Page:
Our aim was to synthesize diverse conceptualizations of meaning and, in turn, develop an empirically validated scale suitable for use with cancer patients. As a potentially life threatening disease, cancer is a significant psychological and physiological stressor [20]. Unfortunately, having to find meaning in the context of cancer is common, as the lifetime risk for the disease is 1 in 2 for men and 1 in 3 for women in the US [21]. Traumatic life events such as cancer may prompt changes in one’s view of meaning [14, 17, 22, 23] and cause individuals to question previously held beliefs about meaning in life. As suggested by Park and Folkman, cancer patients may attempt to find situational meaning in the experience that is congruent with their global meaning. For individuals who are able to do so, meaning has been associated with better overall psychological adjustment and less psychological distress [2426].
From our review of scholarly and empirical literatures and guidance from Reker’s synthesis [13], we have come to conceptualize meaning as having multiple components and present when one has a sense of purpose, coherence, and fulfillment in life and holds the belief that life has value. For some individuals, meaning might include aspects of spirituality [5, 8, 27]. We saw spirituality as potentially important because patients report regular use of religion and spirituality as one strategy for coping with diagnosis and treatment [28, 29]. Particularly for those undergoing difficult circumstances, we considered that meaning would be facilitative for positive emotions, and serve as a counter for feelings of depression, despair, aimlessness, and hopelessness that might occur. Whether they are conscious of it or not, all individuals have meaning in their lives. Variation in degree among individuals would be expected and likely relate to differential levels of psychological distress [30, 31]. This view is consistent with (though not as strong as) those who have suggested that meaning, or more precisely the lack of meaning, is relevant to mental health, particularly mood disorders [1, 4, 31]. Drawing upon findings in the subjective well-being literature (e.g., [32]), we distinguish meaning from the behaviors and circumstances that are frequently sources of meaning, such as personal success, social relationships, and contributions to society. However, we do suspect that having more sources of meaning promotes greater overall meaning in life.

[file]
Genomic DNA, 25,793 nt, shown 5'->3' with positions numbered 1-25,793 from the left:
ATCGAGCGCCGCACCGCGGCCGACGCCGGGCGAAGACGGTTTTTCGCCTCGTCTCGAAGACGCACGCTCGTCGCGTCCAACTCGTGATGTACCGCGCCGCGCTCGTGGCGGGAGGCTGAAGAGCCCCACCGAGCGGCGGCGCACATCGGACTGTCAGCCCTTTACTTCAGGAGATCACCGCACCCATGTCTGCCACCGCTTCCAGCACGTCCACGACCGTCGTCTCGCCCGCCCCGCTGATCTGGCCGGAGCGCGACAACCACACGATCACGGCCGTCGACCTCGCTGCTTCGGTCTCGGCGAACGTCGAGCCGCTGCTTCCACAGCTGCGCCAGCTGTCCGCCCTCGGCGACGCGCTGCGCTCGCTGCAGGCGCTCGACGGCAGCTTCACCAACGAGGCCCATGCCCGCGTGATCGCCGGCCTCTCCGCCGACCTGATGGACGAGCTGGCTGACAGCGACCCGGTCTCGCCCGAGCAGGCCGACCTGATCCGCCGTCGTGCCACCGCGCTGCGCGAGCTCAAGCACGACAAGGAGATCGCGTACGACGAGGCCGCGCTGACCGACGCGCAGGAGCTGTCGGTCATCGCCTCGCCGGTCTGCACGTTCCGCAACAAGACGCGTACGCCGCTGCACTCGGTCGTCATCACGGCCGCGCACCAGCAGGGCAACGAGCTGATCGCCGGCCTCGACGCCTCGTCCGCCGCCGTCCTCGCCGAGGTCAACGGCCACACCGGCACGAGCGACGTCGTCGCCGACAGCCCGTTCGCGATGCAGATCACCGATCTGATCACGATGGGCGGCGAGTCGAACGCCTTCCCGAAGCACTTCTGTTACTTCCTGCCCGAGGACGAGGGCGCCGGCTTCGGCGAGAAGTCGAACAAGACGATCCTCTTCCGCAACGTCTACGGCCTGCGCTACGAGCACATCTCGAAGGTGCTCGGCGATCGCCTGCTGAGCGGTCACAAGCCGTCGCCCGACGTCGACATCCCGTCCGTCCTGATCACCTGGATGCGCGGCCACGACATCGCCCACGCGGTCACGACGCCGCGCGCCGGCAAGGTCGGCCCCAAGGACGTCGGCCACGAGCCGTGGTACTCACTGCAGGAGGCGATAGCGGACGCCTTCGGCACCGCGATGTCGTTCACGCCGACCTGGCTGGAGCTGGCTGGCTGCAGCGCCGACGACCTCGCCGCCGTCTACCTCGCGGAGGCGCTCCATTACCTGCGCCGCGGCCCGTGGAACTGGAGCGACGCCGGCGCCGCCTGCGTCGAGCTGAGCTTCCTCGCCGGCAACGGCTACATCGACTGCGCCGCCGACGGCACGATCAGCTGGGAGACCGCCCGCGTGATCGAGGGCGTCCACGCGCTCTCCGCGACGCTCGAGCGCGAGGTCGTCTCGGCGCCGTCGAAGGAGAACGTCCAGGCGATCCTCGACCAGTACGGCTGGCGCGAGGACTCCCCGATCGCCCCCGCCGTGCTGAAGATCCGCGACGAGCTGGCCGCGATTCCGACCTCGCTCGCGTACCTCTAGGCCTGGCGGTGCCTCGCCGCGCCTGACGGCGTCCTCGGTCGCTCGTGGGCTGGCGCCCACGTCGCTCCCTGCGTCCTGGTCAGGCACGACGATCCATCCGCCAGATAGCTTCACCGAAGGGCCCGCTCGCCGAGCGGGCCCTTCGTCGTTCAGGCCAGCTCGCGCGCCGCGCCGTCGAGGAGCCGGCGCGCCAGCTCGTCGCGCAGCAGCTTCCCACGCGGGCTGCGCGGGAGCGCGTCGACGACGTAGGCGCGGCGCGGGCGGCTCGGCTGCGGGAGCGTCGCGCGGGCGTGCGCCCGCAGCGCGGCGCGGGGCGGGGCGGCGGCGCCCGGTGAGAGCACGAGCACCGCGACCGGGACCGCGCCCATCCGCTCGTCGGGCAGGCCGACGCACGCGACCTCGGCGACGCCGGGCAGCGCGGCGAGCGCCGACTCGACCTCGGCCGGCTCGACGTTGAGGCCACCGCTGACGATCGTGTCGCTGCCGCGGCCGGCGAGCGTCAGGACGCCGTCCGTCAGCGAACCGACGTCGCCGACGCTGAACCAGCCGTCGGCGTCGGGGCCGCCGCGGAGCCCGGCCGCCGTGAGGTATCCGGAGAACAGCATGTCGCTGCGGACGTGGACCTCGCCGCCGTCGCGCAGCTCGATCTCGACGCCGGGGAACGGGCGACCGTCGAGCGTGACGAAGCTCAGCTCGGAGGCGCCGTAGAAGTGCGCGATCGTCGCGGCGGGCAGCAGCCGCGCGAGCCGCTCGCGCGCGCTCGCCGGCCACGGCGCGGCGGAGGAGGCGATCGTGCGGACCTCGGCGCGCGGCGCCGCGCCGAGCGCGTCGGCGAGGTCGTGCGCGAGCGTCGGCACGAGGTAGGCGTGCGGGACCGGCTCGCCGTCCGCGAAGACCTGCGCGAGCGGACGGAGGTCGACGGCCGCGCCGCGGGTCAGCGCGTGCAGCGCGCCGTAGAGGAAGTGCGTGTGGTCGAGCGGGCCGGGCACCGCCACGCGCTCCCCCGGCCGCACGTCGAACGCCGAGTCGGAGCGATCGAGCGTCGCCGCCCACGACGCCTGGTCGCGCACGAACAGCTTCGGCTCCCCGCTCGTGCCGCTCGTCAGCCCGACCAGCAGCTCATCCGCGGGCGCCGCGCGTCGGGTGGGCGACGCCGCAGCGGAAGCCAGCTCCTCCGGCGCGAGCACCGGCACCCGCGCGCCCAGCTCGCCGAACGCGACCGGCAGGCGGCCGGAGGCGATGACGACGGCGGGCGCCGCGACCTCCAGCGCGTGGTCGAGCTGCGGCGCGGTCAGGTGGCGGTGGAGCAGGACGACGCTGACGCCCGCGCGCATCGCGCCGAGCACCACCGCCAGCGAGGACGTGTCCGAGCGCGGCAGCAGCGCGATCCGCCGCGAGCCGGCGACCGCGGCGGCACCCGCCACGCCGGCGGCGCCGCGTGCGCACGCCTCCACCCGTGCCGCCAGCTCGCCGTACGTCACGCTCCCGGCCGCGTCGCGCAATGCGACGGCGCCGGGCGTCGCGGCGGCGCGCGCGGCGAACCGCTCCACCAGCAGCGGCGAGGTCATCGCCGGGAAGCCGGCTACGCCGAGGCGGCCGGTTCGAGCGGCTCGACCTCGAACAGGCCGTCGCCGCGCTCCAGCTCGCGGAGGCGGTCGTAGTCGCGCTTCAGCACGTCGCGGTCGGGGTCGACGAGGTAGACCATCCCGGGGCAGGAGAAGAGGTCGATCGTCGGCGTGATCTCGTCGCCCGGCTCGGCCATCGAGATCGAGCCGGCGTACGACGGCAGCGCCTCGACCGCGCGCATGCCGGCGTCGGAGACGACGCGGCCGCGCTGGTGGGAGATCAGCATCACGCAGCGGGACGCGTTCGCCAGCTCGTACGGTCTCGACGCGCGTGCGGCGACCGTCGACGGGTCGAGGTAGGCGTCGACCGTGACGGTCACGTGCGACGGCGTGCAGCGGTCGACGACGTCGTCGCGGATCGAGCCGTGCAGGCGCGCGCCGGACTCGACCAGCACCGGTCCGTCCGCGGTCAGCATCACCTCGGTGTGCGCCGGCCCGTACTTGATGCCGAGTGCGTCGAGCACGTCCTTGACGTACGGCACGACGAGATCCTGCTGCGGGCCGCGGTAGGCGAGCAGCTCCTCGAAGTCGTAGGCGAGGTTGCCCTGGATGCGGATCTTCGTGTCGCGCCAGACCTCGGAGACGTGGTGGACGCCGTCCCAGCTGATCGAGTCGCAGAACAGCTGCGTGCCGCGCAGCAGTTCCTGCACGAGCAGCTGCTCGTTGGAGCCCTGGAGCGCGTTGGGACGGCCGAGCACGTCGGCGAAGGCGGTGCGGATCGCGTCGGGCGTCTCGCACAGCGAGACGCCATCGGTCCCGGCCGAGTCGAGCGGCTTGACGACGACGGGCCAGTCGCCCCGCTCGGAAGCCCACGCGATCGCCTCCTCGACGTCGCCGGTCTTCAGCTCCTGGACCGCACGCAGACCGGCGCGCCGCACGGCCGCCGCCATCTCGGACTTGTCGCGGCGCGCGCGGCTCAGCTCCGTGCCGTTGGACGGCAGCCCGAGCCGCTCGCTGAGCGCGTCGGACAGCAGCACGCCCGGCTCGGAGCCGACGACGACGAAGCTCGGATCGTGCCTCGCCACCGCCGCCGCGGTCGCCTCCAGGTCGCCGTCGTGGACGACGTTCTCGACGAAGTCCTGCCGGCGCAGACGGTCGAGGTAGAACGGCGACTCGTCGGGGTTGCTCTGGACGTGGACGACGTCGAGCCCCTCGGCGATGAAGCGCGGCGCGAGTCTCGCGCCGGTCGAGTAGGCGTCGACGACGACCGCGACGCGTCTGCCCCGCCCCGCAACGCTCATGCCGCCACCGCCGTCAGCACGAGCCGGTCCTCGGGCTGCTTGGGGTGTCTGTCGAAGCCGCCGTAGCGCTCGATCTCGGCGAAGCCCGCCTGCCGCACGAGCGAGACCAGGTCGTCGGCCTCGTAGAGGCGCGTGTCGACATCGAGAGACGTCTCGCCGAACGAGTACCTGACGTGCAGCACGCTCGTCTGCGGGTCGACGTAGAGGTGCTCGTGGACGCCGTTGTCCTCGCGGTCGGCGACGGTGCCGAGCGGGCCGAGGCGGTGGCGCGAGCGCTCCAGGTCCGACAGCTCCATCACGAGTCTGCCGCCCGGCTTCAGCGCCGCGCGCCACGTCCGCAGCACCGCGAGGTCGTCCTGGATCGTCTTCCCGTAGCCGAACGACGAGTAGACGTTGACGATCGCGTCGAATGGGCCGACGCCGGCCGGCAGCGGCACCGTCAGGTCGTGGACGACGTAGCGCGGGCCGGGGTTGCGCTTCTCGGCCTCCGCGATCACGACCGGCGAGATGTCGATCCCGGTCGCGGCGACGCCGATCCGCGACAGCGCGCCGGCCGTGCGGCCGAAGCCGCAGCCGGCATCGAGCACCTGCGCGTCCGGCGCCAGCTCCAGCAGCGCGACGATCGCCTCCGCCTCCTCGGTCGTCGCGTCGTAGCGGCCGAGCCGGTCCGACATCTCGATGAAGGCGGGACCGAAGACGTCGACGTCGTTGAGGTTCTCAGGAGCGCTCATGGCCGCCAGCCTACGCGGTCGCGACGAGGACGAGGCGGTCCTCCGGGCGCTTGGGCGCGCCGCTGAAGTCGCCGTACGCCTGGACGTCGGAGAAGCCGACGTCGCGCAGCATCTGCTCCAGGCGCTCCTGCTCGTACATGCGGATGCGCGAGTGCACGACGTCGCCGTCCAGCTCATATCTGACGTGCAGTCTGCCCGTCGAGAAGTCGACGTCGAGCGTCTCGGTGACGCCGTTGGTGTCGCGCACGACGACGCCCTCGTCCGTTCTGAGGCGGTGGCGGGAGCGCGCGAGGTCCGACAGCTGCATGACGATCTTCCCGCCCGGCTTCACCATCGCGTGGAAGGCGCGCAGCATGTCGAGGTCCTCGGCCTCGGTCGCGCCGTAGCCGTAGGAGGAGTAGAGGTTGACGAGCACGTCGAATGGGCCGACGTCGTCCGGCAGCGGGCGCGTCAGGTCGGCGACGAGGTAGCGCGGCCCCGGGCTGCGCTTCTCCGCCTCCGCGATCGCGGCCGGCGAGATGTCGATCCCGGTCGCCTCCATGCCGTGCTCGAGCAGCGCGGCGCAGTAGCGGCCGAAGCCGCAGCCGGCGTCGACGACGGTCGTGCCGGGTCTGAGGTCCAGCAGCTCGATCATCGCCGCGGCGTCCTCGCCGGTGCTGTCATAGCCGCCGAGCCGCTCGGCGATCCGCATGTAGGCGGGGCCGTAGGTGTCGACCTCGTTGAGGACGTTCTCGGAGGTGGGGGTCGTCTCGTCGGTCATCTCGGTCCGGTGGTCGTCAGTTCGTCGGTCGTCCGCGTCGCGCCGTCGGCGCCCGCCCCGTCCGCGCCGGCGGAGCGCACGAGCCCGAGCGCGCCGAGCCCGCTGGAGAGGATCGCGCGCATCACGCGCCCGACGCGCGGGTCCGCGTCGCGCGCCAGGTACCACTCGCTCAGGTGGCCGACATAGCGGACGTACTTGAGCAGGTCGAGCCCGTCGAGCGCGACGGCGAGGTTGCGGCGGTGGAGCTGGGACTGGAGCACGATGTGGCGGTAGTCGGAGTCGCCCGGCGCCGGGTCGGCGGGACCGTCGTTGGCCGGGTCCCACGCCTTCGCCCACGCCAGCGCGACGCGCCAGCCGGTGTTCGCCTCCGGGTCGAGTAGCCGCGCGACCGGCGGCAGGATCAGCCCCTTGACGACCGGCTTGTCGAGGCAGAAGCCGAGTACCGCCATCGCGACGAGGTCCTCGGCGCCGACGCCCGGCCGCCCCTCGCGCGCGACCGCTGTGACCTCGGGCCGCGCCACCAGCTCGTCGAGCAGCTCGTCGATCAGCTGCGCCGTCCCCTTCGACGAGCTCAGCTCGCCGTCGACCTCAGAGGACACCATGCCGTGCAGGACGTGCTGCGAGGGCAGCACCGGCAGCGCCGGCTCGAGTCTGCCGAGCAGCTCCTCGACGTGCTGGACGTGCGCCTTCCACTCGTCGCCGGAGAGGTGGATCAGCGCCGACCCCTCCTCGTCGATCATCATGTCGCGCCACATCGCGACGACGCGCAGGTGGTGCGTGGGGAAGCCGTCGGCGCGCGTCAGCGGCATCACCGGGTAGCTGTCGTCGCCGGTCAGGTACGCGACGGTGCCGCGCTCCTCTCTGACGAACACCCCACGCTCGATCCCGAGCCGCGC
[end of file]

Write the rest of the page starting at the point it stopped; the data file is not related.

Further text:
In developing a measure of meaning for the context of cancer, we choose to do so when, we assumed, sufficient time had passed for the situational meaning of cancer to be assimilated into global meaning. It is the case that for the majority of patients, moods improve and stabilize by one year following diagnosis [3335]. Thus, two survivor samples were sought. One, used for the calibration of the measure, was homogenous –women previously treated for regional breast cancer and followed for 2 years. The other, used for validation of the internal structure of the measure, was heterogeneous – both male and female survivors with different disease sites, extent of disease, treatments, and times since diagnosis.
As recommended by Cronbach, Meehl, and others [36, 37] construct validity tests were conducted. Tests of convergent validity included measures of affect, as we hypothesized that negative emotions and meaning would be negatively related. Relatedly, we examined an individual difference, neuroticism, as individuals prone to negativity may report less meaning in their lives. To confirm our belief that sources of meaning are related to meaning, we tested the relationship between social variables and meaning. Helgeson and Cohen [38] have emphasized the importance of social interactions for cancer patients, noting “emotional support can lead to greater attention to and improvement of interpersonal relationships, thus providing some purpose or meaning for the disease experience” (p. 135). Discriminant validity is tested by examining sources of bias, including co variation with sociodemographics and social desirability. Finally, reliability – item interrelatedness, item homogeneity, and test–retest – is documented. In summary, we took an integrative, historical view and offer a discussion and operationalization of the meaning in life construct in the context of cancer.
Participants and procedures
Sample I: Breast cancer survivors
Eligibility and accrual
Patients were consecutive cases at a university-affiliated National Cancer Institute designated Comprehensive Cancer Center or self- and physician-referred cases from the community. Women recently diagnosed with regional breast cancer, surgically treated and awaiting adjuvant therapy, were accrued to a parent project – a randomized clinical trial testing the efficacy of a psychological intervention. For the trial, exclusion criteria included having received a prior cancer diagnosis, refusal of cancer treatment, age ≤ 20 or >85 years, residence >90 miles from the research site, or diagnoses of mental retardation, severe or untreated psychopathology (e.g. schizophrenia), neurological disorders, dementia, or immunologic conditions/diseases. A total of 227 patients were enrolled.